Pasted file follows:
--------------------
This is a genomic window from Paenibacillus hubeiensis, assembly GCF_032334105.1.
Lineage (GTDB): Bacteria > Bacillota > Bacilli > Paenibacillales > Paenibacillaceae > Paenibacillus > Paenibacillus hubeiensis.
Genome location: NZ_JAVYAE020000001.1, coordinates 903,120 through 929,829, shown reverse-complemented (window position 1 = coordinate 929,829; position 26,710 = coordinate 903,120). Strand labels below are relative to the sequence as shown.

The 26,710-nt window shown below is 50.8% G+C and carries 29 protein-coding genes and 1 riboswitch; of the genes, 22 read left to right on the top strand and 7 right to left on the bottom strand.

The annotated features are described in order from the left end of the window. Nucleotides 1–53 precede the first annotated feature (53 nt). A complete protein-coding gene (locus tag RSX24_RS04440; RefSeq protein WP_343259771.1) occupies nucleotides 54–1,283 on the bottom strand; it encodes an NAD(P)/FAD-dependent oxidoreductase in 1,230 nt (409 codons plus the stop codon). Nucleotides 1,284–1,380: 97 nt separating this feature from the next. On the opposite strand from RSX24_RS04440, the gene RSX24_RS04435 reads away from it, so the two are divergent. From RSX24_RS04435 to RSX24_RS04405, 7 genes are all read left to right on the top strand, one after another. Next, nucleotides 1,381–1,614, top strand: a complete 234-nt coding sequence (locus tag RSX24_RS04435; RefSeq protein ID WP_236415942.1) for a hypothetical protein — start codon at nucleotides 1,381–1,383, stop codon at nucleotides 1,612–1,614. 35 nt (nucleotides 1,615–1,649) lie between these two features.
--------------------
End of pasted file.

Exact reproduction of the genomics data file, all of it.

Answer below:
This is a genomic window from Paenibacillus hubeiensis, assembly GCF_032334105.1.
Lineage (GTDB): Bacteria > Bacillota > Bacilli > Paenibacillales > Paenibacillaceae > Paenibacillus > Paenibacillus hubeiensis.
Genome location: NZ_JAVYAE020000001.1, coordinates 903,120 through 929,829, shown reverse-complemented (window position 1 = coordinate 929,829; position 26,710 = coordinate 903,120). Strand labels below are relative to the sequence as shown.

The 26,710-nt window shown below is 50.8% G+C and carries 29 protein-coding genes and 1 riboswitch; of the genes, 22 read left to right on the top strand and 7 right to left on the bottom strand.

The annotated features are described in order from the left end of the window. Nucleotides 1–53 precede the first annotated feature (53 nt). A complete protein-coding gene (locus tag RSX24_RS04440; RefSeq protein WP_343259771.1) occupies nucleotides 54–1,283 on the bottom strand; it encodes an NAD(P)/FAD-dependent oxidoreductase in 1,230 nt (409 codons plus the stop codon). Nucleotides 1,284–1,380: 97 nt separating this feature from the next. On the opposite strand from RSX24_RS04440, the gene RSX24_RS04435 reads away from it, so the two are divergent. From RSX24_RS04435 to RSX24_RS04405, 7 genes are all read left to right on the top strand, one after another. Next, nucleotides 1,381–1,614, top strand: a complete 234-nt coding sequence (locus tag RSX24_RS04435; RefSeq protein ID WP_236415942.1) for a hypothetical protein — start codon at nucleotides 1,381–1,383, stop codon at nucleotides 1,612–1,614. 35 nt (nucleotides 1,615–1,649) lie between these two features.